Date: 2022–12
  10. By: Haselmann, Rainer; Kick, Thomas; Singla, Shikhar; Vig, Vikrant
    Abstract: We employ a proprietary transaction-level dataset in Germany to examine how capital requirements affect the liquidity of corporate bonds. Using the 2011 European Banking Authority capital exercise that mandated certain banks to increase regulatory capital, we find that affected banks reduce their inventory holdings, pre-arrange more trades, and have smaller average trade size. While non-bank affiliated dealers increase their market-making activity, they are unable to bridge this gap - aggregate liquidity declines. Our results are stronger for banks with a higher capital shortfall, for noninvestment grade bonds, and for bonds where the affected banks were the dominant market-maker.
    Keywords: market-making, capital regulation, bond market liquidity
    JEL: G01 G21 G28
    Date: 2022
  11. By: Andreas J. Dambaur; Keith Marzilli Ericson; Johannes G. Jaspersen; Sandra Zoller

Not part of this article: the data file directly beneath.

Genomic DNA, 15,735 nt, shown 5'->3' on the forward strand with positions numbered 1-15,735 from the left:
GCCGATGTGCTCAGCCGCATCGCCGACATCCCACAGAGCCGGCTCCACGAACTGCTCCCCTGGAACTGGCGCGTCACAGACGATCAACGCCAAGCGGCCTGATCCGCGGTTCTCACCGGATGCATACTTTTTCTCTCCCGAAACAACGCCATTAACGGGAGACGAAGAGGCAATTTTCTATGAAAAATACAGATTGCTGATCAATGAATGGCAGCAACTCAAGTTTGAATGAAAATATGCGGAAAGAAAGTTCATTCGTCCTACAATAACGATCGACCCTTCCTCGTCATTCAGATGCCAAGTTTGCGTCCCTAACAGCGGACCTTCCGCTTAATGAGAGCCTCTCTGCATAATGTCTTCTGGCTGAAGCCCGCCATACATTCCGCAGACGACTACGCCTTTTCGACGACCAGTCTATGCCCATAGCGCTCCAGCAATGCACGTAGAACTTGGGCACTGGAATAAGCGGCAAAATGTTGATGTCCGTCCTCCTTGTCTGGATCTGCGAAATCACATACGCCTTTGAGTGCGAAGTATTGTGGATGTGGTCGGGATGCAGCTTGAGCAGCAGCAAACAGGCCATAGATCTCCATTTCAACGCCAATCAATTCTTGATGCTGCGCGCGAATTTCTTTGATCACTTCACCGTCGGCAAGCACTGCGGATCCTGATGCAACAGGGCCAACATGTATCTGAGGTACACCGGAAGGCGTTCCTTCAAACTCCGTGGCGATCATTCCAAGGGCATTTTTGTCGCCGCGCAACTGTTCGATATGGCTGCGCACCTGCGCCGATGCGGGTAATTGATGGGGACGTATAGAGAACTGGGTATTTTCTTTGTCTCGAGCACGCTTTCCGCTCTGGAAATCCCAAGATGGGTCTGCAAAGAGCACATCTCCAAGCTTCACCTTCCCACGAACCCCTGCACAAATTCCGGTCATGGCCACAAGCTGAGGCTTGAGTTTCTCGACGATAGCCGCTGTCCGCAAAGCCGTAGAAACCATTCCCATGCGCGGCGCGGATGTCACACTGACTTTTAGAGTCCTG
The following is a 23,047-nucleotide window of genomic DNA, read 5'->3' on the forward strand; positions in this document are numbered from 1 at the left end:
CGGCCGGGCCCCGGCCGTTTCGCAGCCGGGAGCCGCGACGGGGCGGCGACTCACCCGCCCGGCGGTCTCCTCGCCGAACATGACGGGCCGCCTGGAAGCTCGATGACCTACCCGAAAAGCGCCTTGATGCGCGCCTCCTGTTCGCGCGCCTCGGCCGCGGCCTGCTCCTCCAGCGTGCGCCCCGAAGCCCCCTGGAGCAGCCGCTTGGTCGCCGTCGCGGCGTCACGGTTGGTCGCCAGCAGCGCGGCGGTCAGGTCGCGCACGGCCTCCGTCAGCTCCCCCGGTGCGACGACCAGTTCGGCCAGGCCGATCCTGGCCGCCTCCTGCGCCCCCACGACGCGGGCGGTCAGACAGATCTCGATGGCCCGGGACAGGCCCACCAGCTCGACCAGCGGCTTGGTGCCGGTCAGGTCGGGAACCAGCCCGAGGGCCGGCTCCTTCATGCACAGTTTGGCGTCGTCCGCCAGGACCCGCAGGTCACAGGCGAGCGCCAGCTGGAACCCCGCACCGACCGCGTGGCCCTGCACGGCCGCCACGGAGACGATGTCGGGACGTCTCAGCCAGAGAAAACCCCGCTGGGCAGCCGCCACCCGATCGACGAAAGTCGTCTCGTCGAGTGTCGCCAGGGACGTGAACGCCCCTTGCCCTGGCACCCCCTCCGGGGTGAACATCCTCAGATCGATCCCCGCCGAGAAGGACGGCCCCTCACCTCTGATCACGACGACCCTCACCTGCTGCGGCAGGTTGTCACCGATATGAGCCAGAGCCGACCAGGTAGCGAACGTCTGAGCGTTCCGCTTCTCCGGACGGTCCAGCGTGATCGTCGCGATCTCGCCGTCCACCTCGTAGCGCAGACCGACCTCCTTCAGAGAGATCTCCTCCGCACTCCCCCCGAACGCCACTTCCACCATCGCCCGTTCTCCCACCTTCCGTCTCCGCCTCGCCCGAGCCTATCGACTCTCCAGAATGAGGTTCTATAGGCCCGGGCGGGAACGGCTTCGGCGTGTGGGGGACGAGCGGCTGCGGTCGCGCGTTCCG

Abstract: Foresightful workers can take actions to reduce their exposure to risk in labor markets, but existing evidence on narrow bracketing suggests that individuals might not optimally integrate risk reduction decisions with subsequent labor decisions. In an online labor market, we vary the level of worker autonomy when transcribing a set of documents and measure the willingness to do preventative tasks to reduce the expected total task length. If workers integrate their risk management decisions with subsequent labor effort, the high-autonomy group should be more likely to engage in prevention, since they can adjust their work to accommodate the preventative effort. In contrast, if workers narrowly bracket the decision, it should not be affected by autonomy. We find that workers in the high autonomy condition are more likely to undertake prevention, consistent with an integrated view of risk management and later labor decisions. Our results have implications for designing effective incentive systems, particularly in times of the gig-economy and rising popularity of working from home.